of the European Economic and Social Committee

Roger Briesch

(1) Green Paper on the Review of Council Regulation (EEC) No 4064/89 (COM(2001) 745 final).

(2) OJ C 241, 7.10.2002, p. 130.

(3) Cases: Promatech/Sulzer Textil, decision of the Commission 24.7.2002 and GEES/Union, decision of the Commission 17.4.2002.

(4) Footnotes 17 and 18 (COM(2002) 711 final - 2002/0296 (CNS)).

(5) With regard to horizontal concentrations, a draft Commission communication has been published in accordance with Regulation (EEC) No 4064/89 (OJ C 331, 31.12.2002, p. 18), on which the EESC is drawing up an opinion.

(6) In addition to the legal texts already referred to the Commission has published a broad range of interpretative notices in response to the complexity of the texts, including the Commission Notice on the concept of full-function joint ventures (OJ C 66, 2.3.1998), the Commission Notice on the concept of concentration (OJ C 66, 2.3.1998), the Commission Notice on the concept of undertakings concerned (OJ C 66, 2.3.1998) and the Commission Notice on the calculation of turnover (OJ C 66, 2.3.1998) etc.

(7) Article 127(2) of the EC Treaty states that "The objective of a high level of employment shall be taken into consideration in the formulation and implementation of Community policies and activities".

(8) The ECJ clarified the definition of dominant position in Case T - 112/96 Gencor/Commission.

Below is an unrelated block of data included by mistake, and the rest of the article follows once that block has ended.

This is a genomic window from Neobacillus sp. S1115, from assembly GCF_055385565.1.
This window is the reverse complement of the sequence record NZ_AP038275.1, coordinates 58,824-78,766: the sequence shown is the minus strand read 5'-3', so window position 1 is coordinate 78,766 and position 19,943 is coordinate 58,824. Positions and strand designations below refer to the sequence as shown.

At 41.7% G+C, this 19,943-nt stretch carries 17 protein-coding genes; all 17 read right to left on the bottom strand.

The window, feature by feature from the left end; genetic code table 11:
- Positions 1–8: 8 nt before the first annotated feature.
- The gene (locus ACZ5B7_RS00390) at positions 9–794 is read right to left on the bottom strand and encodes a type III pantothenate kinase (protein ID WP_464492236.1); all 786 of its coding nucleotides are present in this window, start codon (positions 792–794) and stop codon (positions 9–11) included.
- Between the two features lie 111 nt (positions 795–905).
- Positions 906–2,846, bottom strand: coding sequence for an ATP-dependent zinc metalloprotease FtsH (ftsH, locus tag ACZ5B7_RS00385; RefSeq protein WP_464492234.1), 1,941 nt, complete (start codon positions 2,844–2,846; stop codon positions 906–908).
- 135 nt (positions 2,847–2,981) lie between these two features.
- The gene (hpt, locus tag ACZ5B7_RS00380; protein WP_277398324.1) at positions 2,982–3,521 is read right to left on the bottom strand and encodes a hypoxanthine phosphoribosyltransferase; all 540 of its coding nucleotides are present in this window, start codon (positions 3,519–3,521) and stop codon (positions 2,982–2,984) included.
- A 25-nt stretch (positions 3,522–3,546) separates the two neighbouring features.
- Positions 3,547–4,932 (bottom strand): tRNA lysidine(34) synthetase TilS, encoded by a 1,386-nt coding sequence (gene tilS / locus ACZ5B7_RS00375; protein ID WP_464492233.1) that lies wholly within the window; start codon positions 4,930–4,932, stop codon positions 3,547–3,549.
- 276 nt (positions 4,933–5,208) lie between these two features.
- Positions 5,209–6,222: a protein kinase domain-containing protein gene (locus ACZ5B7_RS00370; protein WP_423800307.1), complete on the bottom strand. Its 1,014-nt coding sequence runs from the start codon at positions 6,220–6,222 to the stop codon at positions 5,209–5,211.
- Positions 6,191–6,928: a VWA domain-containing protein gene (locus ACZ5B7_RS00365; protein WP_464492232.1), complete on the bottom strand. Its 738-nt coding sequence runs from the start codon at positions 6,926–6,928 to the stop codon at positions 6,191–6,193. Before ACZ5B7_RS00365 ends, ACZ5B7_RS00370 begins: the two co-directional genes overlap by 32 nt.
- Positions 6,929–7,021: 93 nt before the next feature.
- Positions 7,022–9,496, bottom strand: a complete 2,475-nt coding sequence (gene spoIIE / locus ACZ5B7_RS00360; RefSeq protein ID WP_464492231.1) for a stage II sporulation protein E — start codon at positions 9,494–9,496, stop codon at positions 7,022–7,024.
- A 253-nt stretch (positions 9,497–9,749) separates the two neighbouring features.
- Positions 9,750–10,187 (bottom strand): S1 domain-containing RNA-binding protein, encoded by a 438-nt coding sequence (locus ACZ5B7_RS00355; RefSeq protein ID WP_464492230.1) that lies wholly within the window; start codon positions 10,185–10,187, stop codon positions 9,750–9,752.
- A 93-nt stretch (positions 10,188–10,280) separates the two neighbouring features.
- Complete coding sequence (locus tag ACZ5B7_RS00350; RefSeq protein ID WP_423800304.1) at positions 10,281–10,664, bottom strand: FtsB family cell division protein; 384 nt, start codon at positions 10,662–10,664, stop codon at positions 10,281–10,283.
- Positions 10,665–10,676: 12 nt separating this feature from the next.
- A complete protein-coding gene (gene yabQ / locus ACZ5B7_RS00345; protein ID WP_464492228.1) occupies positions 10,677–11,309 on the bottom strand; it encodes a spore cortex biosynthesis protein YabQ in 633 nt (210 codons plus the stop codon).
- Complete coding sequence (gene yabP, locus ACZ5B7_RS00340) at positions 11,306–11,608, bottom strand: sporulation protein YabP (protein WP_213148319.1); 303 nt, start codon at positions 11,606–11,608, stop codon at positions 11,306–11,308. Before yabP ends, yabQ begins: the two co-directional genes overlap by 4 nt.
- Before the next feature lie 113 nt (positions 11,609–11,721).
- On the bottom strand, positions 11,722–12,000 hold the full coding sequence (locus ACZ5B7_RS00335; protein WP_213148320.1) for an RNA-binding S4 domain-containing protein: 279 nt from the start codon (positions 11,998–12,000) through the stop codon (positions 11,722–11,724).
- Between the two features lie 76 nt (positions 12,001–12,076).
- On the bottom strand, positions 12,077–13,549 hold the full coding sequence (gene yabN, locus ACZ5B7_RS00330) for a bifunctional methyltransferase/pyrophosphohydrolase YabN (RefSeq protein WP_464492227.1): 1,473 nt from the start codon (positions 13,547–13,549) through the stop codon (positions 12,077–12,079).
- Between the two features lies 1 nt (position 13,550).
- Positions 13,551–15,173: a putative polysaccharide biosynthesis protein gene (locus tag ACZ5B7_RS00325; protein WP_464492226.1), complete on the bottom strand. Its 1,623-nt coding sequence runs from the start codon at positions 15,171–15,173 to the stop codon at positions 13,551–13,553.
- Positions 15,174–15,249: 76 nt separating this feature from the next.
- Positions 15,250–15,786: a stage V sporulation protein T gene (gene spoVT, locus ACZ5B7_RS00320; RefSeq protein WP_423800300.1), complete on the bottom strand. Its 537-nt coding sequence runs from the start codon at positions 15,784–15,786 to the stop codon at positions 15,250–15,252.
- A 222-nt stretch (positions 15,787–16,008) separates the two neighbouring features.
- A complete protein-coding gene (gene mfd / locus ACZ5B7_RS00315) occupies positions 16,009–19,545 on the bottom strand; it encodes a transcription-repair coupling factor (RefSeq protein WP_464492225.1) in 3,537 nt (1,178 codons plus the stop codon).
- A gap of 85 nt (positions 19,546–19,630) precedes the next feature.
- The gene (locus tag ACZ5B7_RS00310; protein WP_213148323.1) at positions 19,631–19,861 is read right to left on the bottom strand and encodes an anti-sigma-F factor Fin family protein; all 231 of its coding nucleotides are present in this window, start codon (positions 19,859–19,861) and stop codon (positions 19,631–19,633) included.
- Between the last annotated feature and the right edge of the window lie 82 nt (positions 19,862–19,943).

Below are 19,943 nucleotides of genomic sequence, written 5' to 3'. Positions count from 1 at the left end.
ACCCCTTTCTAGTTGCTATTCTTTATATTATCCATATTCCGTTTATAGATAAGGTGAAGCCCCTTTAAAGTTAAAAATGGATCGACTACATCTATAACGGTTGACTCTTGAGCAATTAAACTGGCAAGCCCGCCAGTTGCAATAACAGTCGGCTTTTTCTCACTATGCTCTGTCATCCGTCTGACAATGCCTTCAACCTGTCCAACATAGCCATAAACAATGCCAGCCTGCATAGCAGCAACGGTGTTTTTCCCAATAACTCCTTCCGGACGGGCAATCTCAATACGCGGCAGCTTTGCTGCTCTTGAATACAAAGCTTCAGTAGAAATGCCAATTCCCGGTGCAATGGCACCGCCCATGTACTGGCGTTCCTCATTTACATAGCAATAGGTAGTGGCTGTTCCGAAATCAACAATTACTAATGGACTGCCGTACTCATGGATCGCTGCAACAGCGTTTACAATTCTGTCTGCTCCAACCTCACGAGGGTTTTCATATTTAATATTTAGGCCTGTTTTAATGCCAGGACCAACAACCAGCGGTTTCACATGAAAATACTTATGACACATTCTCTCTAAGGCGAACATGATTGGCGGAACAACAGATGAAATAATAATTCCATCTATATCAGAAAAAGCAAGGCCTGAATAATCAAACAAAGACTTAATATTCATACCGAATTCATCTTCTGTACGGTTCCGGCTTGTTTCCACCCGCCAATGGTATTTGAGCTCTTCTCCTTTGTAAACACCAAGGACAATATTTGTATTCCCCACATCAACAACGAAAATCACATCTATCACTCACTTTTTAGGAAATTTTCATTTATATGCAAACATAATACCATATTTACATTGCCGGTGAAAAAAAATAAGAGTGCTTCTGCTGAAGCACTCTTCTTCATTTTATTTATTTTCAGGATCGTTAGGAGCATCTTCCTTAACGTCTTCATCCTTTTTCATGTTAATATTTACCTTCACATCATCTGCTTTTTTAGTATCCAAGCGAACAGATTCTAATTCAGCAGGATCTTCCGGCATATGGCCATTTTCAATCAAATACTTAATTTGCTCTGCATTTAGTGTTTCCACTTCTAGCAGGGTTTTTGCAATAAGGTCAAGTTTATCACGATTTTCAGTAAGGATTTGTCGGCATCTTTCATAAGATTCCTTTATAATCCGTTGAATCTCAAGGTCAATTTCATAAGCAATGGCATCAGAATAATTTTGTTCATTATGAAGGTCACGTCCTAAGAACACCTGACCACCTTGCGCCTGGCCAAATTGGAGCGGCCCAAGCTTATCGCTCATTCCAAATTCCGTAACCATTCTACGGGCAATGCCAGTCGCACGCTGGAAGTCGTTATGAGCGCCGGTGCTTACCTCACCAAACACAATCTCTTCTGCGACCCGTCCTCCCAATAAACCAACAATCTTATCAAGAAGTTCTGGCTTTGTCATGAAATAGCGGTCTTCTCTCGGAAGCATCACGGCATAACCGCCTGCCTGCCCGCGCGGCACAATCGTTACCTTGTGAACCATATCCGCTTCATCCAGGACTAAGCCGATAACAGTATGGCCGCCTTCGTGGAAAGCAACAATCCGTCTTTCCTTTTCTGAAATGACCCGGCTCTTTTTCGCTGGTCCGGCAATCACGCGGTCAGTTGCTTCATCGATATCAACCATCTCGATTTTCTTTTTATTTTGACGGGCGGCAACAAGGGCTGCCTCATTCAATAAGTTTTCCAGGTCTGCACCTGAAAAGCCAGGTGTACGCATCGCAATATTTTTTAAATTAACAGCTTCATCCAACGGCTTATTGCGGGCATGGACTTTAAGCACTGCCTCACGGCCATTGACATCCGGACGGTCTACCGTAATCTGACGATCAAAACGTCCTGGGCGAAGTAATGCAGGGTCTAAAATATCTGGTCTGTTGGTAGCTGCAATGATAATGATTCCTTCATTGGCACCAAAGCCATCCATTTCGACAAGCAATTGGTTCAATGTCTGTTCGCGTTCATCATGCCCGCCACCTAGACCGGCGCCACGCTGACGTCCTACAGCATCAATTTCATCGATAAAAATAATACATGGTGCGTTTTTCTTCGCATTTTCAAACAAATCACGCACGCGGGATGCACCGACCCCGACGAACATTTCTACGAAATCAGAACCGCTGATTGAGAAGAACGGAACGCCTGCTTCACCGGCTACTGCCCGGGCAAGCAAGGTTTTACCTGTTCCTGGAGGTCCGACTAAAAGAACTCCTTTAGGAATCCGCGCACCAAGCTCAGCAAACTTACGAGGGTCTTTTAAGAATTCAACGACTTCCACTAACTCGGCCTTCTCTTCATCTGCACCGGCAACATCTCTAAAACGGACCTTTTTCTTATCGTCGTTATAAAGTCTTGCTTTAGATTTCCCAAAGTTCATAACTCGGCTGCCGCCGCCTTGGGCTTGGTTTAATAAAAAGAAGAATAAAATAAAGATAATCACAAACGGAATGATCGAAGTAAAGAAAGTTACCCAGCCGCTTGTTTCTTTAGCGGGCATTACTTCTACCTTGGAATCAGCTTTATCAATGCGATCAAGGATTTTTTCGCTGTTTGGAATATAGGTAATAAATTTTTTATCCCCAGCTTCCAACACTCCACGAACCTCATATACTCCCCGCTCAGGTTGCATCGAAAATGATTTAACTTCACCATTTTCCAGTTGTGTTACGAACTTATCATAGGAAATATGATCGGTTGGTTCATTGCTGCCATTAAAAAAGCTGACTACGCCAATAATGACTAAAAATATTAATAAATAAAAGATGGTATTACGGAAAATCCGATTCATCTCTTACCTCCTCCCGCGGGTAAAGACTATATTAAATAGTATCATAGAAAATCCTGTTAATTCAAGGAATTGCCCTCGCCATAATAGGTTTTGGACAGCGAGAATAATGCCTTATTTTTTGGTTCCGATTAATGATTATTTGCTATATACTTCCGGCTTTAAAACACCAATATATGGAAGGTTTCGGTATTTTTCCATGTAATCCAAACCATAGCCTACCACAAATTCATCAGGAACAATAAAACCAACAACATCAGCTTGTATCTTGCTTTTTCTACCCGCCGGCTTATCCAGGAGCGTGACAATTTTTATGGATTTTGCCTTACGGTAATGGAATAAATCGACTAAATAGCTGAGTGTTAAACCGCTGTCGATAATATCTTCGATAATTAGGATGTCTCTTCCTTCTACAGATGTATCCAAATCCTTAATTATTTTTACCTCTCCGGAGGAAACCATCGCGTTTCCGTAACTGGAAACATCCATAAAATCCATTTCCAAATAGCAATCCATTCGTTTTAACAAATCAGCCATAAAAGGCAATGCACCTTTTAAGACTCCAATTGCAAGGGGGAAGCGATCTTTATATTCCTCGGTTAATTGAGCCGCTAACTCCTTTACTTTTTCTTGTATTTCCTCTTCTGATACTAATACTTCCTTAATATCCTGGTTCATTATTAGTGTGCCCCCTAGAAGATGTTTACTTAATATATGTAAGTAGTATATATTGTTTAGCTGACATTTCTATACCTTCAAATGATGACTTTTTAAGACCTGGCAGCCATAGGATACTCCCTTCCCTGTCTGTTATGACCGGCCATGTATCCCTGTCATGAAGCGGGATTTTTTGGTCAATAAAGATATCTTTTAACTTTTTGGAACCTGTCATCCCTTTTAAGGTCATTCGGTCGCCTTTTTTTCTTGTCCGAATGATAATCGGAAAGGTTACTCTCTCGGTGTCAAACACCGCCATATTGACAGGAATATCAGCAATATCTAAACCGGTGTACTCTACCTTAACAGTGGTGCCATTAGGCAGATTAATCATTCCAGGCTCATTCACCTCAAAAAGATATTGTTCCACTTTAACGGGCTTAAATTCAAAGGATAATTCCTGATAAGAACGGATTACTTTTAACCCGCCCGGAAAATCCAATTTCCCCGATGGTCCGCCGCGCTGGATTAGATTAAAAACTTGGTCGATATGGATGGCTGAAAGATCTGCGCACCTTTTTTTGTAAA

(9) Judgment T-251/00 Lagardère v Canal +/Commission 20.11.2002.

(10) Communication of 27.6.2001.


to the opinion of the European Economic and Social Committee

The following amendments, which obtained more than one quarter of the votes cast, were rejected during the discussions:

Point 3.6



The criticism in point 3.6 is unjustified. The balance struck in the Commission proposal is reasonable. It is quite appropriate for the recitals to include self-evident remarks to the effect: (a) that the Regulation must be interpreted and applied without prejudice to fundamental rights and principles and (b) that it does not detract from "the collective rights of employees, as recognised in the undertakings concerned, notably with regard to any obligation to inform or consult their recognised representatives under Community and national law". Such remarks are unnecessary in the text of the Regulation proper and, if anything, their inclusion could give rise to uncertainty as to the aims of the Regulation.

Result of the voting

In favour: 48, against: 71, abstentions: 11.

Point 3.10

Replace with the following: